Someone asked me again today. It's like they can smell the horse they think I rode in on.
“Where in Texas are you from?”
While filling my car up with gas, I was surprised, as I always am, that the man asking this question could miraculously tell I am a Lone Star. I say "y'all" at least 50 times a day, but I had not said it in his presence. I didn't mention the Spurs or the Cowboys, and I was not listening to ZZ Top. I didn't request that he "Remember the Alamo." I do not own cowboy boots, and my moccasins do not have spurs. As a vegetarian, I don't eat red meat. I did not so much as hint at secession. I drive a Prius, not a pick-up (though to be fair, I have to admit that I used to — it's a long story).
That Prius does, however, have Texas plates. Oops.
This question is asked of me at least twice a month, and the reason behind it is usually more subtle than my license plates. Somehow, as if they have some incredibly worthless sixth sense, Midwesterners always seem to be able to tell that I am not really one of them. If that sense is heightened, they can even tell that I am Southern. If that is the case, I must be Texan. But they always know.
The same thing goes for other Texans, for whom the sense is more innate. This man actually was driving a truck, and even before I answered "San Antonio," I would have bet money he was from Houston.
"Cool." He rolled his window all the way down. "I'm from Texas, too — from Houston. I'm feeling you." And with that, he drove off.
The best part of the entire encounter is that between two Texans, this was a completely normal conversation. Despite the fact that I am 16 hours from my home city and he is 12 from his, we developed a bond in front of gas pump No. 1 that can never be broken. I feel absolutely certain that were some woodland animal questioning my loyalty or otherwise trying to harm me, he would shoot it. We Texans are always feeling (for) one another.
I love that my birth certificate was printed in Texas and that I lived there for 17 years. I love arguing about barbecue and publicly shaming people who say "San Antone." (Just try me.) When I make jokes about my home state seceding from the rest of the nifty 50, I am not always 100 percent certain I'm joking. But as I write this, MapQuest tells me I am exactly 858.49 miles from my former home and from other people who, like me, could never refer to Taco Bell as "Mexican food" without laughing or crying.
Why then am I 515 words into a column about being from Texas that was supposed to be about how movies were cooler when I was younger? The answer: I'm from Texas. The naked truth is that about 95 percent of the time I expound on the country's most self-referential state, it has absolutely nothing to do with what my friends or some complete strangers were actually discussing. It's a well-known fact that people from Texas like to talk about being from Texas, and I think I might finally have worked out the reason why.
Texas is needy. It is as all-consuming of its citizens' identities as the Cookie Monster is of round, chocolate-chip-flavored discs. The state's pop cultural significance is based almost entirely on the fact that it could be independent if it wanted to, but I think we also need to feel that way. (I also just noticed I'm comfortable referring to Texas as "we.") We tell ourselves that if on some whim we wanted to become our own country, we could, despite the fact that the economics involved don't look so good.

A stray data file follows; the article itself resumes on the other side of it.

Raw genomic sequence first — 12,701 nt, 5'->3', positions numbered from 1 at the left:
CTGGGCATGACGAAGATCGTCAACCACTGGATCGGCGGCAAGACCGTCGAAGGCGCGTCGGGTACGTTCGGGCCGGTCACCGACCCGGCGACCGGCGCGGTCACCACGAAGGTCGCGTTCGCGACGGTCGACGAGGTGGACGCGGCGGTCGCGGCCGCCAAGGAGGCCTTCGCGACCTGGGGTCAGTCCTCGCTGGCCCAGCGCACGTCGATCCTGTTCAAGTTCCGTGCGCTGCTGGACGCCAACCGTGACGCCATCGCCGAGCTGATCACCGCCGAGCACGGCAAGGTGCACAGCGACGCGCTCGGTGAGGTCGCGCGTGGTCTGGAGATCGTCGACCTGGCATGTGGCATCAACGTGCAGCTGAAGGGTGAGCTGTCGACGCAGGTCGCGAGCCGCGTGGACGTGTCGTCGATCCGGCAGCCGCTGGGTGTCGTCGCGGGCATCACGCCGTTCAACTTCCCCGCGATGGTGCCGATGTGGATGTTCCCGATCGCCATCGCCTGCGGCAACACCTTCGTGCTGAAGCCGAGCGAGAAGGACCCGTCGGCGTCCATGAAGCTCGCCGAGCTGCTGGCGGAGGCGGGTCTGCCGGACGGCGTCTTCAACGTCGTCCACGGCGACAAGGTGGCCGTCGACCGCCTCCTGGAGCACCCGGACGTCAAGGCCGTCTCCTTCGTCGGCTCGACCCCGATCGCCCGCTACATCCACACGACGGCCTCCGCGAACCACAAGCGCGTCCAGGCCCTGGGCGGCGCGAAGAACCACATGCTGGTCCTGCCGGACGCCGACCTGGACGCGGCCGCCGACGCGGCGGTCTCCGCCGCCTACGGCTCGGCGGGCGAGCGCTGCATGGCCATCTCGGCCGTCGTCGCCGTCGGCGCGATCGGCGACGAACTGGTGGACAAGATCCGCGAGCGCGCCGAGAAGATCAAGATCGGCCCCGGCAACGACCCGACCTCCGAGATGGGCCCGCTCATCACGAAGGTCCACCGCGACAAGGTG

I've even known people who have polarizing opinions on how our new country name would further our independence if we did. I can remember a conversation in which "Texawesome" was the winning moniker. "Texasassi-nation" was also suggested — and promptly ignored — by an outsider making an unappreciated crack about the state's capital punishment rates. Now that I think about it, there were not a lot of great options.
But regardless of how attached you are to the Union and whether you like the rodeo, the truth is that Texas needs you more than you need it. Uncle Sam wants you, but Texas needs you — for statistical purposes, for tax revenue and for use in perpetuating the unofficial state slogan "Don't mess with Texas." This is why natives, myself included, feel the need to pepper conversation with less-than-casual references to the cities and state in which we were born. This is also why you don't hear many Oregonians doing the same.
Culturally, we find some sort of meaning in being linked to one another, even if it means being tied to the same stereotypes. Which is why every time someone asks me that question, I respond with, "Yes, I'm from San Antonio, where the Alamo is." I'm pretty sure most people know where the Alamo is, and I'm pretty sure most people don't care, but I find meaning in that. The man at the gas station needed to know if I'm from Texas so that he could subconsciously decide whether he would save me if a one-eyed, one-horned flying purple people eater descended from the overhead lights. And I know he would. Because I would, too. But I hope that doesn't happen.
Don't mess with Texans.
Kelsey Whipple is the deputy editor of Vox. She has never in her life used the word "howdy" in any kind of seriousness. "Hello" is a completely acceptable substitute. "Hey, y'all" is also fine.